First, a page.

In a case defining—for the first time—the parameters of the fiduciary exception to the attorney–client privilege in corporate disputes, a New York appellate court adopted the fiduciary-exception test enunciated in Garner v. Wolfinbarger, 430 F.2d 1093 (CTA 5 1970). In doing so, the court rejected the corporation’s argument that the fiduciary exception is inapplicable once its shareholders-plaintiffs become adverse to the company. NAMA Holdings, LLC v. Greenberg Traurig, LLP, 2015 WL 5839311 (N.Y. App. Div. Oct. 8, 2015). You may read the decision here.
Shareholder Derivative Suit
NAMA Holdings, LLC, an investor in The Alliance Network, LLC, sued Alliance, its managers, and its law firm alleging a variety of business-tort claims, including breach of fiduciary duty. Alliance and its co-defendants asserted the attorney–client privilege in refusing to produce a variety of documents, including communications between the company’s managers and its law firm. NAMA responded that the fiduciary exception applicable in shareholder derivative suits obviated the privilege.
This exception to the attorney–client privilege arose in trust law on the theory that a trustee’s communications with the trust’s lawyer benefitted the trust beneficiary and, as such, the beneficiary could obtain these communications under a so-called fiduciary exception to the attorney–client privilege.
In Garner, the Fifth Circuit extended the fiduciary exception to the corporate environment, and identified a non-exhaustive list of factors that one must prove to show the “good cause” necessary to invoke the fiduciary exception. The list includes:
- Number of shareholders and percentage of stock they represent;
- The “bona fides” of the shareholders;
- Nature of the shareholders’ claim;
- The shareholders’ need for the information and the information’s availability from other sources;
- Whether the purported wrong is criminal, illegal but not criminal, or of doubtful legality;
- Whether the communication sought involves past or prospective actions;
- Whether the communication involves advice concerning the litigation itself;
- Whether the shareholders have identified the communication or are “blindly fishing”; and
- The corporation’s interest in maintaining the confidentiality of its information, such as trade secrets.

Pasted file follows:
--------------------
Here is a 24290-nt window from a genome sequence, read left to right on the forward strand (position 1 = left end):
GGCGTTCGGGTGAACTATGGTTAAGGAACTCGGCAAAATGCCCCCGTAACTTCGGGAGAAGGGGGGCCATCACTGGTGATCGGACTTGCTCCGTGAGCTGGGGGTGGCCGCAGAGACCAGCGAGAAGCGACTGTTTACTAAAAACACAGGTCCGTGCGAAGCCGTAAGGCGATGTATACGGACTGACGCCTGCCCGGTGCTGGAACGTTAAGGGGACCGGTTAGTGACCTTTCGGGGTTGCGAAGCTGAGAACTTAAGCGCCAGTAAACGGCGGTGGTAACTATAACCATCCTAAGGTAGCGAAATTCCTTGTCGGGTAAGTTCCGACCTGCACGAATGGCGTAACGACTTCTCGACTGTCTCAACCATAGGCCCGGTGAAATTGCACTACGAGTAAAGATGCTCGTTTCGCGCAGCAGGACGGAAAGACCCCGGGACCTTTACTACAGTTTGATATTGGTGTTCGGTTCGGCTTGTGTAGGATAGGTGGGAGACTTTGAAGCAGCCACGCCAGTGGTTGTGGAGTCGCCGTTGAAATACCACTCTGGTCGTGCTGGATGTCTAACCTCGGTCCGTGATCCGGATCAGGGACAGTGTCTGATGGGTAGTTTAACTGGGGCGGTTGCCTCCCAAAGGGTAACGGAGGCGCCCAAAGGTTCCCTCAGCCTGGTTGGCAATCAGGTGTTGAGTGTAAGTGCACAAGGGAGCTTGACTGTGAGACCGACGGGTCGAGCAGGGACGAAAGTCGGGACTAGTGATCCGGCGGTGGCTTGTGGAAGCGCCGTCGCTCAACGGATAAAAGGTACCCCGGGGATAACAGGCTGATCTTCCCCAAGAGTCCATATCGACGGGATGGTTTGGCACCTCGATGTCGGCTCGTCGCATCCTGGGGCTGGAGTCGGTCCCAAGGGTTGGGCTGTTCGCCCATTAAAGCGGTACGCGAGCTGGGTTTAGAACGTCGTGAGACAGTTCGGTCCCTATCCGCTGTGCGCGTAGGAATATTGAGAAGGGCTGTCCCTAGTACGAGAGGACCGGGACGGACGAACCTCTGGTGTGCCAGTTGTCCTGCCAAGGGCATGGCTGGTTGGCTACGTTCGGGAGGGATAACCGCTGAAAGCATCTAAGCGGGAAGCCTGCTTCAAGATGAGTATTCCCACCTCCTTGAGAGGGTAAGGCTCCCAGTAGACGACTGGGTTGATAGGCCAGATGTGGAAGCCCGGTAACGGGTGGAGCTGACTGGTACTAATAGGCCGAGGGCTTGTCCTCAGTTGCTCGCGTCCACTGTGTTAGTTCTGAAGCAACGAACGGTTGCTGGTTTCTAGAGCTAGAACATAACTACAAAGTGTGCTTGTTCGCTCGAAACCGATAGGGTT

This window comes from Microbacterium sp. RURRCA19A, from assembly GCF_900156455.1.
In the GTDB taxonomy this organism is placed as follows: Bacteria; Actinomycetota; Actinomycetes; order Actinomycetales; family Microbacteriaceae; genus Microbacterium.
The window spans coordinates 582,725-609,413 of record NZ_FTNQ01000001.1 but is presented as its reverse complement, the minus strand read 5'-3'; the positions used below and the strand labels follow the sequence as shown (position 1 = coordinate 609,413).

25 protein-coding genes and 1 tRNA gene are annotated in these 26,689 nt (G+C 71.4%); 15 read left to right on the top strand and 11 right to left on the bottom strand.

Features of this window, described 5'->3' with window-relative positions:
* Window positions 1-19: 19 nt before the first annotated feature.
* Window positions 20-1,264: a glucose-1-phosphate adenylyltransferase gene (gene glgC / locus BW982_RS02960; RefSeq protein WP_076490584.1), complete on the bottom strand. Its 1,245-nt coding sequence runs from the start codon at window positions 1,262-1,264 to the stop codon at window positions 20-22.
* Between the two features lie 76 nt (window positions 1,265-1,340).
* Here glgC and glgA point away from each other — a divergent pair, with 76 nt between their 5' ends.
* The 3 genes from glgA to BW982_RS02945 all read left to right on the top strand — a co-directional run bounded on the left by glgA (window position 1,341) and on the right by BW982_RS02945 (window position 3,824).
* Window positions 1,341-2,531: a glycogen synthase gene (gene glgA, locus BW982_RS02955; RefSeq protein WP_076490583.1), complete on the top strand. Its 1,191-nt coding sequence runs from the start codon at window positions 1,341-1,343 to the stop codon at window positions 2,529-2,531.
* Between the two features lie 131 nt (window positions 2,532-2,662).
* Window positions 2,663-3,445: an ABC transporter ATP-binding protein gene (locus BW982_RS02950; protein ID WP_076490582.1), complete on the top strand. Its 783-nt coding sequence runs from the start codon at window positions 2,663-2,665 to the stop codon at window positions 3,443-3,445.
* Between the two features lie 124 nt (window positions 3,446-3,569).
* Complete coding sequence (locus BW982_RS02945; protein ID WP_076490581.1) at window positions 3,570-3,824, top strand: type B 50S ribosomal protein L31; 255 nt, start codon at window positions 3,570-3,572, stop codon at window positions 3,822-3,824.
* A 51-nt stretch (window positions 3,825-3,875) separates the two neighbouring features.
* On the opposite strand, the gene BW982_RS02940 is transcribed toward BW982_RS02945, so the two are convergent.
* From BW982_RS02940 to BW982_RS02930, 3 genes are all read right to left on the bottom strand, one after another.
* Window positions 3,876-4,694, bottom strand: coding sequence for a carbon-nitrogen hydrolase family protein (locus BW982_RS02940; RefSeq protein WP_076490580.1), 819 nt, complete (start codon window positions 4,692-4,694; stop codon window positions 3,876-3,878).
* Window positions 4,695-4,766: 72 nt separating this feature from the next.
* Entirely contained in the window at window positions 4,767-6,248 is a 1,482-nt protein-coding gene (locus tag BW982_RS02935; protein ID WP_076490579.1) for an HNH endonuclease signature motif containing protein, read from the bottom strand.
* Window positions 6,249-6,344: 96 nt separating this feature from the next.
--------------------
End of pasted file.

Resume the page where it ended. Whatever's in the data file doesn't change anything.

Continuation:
Not all jurisdictions follow this test and, even where they do, it is with some modification. For a recent critique of this rule, see Benjamin Cooper, An Uncertain Privilege: Reexamining Garner v. Wolfinbarger and Its Effect on Attorney-Client Privilege, 35 Cardozo L. R. 1217 (2014), available for reading here.
Some courts hold that the fiduciary exception does not apply to communications made after the suing shareholders become adverse to the company. A recent Massachusetts Supreme Court case, profiled in this post, held just that. The NY court, however, rejected the adversity-threshold requirement, stating that Garner “did not create a categorical adversity limitation” and that adversity is “a component of the greater good-cause inquiry.”
And importantly, the court applied a “communication-specific adversity inquiry,” meaning that the trial court must review each purportedly privileged communication to determine whether—using the Garner factors—it revealed the necessary level of adversity. In other words, adversity is “not one of timing … but is answered by the communications’ content.”
Rejecting an adversity-only threshold, the court adopted Garner in totality, stating that courts evaluating a fiduciary exception must apply all of the Garner factors to each challenged communication. Noting that this is a “difficult task,” the court nonetheless remanded the case for a communication-specific inquiry.